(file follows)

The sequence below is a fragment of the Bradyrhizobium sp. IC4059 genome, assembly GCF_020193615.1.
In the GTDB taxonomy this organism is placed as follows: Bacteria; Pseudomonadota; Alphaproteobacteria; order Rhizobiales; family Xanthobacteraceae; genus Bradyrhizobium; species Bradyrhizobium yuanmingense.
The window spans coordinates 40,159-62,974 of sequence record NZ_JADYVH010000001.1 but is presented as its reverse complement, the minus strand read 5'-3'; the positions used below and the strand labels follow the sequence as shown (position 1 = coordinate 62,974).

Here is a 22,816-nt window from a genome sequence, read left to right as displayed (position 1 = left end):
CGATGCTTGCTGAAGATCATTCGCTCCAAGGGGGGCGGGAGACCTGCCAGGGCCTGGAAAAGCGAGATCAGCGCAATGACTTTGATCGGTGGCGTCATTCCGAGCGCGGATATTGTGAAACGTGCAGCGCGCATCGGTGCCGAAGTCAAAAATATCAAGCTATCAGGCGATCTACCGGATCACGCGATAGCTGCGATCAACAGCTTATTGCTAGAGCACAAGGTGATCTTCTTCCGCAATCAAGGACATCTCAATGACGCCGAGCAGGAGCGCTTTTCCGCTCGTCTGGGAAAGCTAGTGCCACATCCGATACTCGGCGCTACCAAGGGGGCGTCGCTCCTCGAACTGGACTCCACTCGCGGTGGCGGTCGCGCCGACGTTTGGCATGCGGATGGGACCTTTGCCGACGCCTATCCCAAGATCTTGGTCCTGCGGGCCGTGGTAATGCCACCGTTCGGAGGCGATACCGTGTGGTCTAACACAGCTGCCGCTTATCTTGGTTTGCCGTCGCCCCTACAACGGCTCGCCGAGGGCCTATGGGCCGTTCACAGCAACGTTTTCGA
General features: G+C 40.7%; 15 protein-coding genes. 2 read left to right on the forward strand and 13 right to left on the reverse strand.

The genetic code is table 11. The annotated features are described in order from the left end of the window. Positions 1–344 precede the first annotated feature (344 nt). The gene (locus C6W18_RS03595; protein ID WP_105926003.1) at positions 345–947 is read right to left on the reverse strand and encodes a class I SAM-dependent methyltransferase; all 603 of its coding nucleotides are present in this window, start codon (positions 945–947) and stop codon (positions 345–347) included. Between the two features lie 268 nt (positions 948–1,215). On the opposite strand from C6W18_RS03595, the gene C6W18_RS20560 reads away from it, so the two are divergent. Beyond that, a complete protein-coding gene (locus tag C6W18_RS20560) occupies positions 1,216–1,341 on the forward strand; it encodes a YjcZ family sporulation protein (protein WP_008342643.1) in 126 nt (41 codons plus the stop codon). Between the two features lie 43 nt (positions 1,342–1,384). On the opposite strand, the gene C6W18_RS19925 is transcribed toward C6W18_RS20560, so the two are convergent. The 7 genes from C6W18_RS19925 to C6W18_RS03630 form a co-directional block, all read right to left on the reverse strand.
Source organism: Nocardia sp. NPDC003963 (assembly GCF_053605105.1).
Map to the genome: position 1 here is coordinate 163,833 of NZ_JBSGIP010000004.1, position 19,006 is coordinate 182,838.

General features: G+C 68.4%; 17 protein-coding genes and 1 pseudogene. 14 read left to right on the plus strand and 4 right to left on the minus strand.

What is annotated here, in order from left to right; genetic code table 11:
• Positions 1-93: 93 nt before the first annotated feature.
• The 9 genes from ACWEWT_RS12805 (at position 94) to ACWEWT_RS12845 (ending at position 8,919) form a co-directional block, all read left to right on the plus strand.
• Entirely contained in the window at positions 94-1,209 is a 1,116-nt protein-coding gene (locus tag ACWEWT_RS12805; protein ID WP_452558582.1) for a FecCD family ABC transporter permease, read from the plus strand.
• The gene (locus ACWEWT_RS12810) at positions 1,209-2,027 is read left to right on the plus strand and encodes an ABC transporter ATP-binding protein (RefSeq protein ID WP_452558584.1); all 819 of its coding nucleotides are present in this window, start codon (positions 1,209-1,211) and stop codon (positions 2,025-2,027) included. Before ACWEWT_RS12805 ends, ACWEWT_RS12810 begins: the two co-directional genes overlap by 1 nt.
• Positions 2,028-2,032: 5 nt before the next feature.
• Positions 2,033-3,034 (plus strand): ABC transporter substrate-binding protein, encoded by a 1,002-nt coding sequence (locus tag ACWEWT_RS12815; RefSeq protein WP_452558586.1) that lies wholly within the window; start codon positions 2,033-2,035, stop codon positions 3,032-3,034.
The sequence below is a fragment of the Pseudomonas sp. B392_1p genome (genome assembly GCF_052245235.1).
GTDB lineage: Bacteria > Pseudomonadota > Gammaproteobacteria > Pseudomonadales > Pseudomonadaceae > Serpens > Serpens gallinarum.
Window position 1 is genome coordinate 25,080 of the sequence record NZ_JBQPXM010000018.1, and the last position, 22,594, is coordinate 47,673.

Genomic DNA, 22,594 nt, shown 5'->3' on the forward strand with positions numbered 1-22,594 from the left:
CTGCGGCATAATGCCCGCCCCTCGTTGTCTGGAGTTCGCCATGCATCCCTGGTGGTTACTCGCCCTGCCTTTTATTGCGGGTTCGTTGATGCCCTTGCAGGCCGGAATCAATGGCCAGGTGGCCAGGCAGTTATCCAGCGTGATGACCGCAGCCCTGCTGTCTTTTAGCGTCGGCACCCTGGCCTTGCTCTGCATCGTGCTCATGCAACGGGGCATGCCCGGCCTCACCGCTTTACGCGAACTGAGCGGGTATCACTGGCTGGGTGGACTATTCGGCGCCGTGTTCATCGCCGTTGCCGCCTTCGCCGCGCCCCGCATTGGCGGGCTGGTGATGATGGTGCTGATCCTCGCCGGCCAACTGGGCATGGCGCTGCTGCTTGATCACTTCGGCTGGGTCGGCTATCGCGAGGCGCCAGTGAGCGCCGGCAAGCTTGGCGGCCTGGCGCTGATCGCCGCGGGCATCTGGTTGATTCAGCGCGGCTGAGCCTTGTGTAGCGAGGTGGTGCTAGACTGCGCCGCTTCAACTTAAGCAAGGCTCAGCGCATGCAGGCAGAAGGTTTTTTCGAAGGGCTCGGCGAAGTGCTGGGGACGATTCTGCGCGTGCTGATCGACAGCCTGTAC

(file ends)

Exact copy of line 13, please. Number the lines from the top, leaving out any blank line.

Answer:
• The 9 genes from ACWEWT_RS12805 (at position 94) to ACWEWT_RS12845 (ending at position 8,919) form a co-directional block, all read left to right on the plus strand.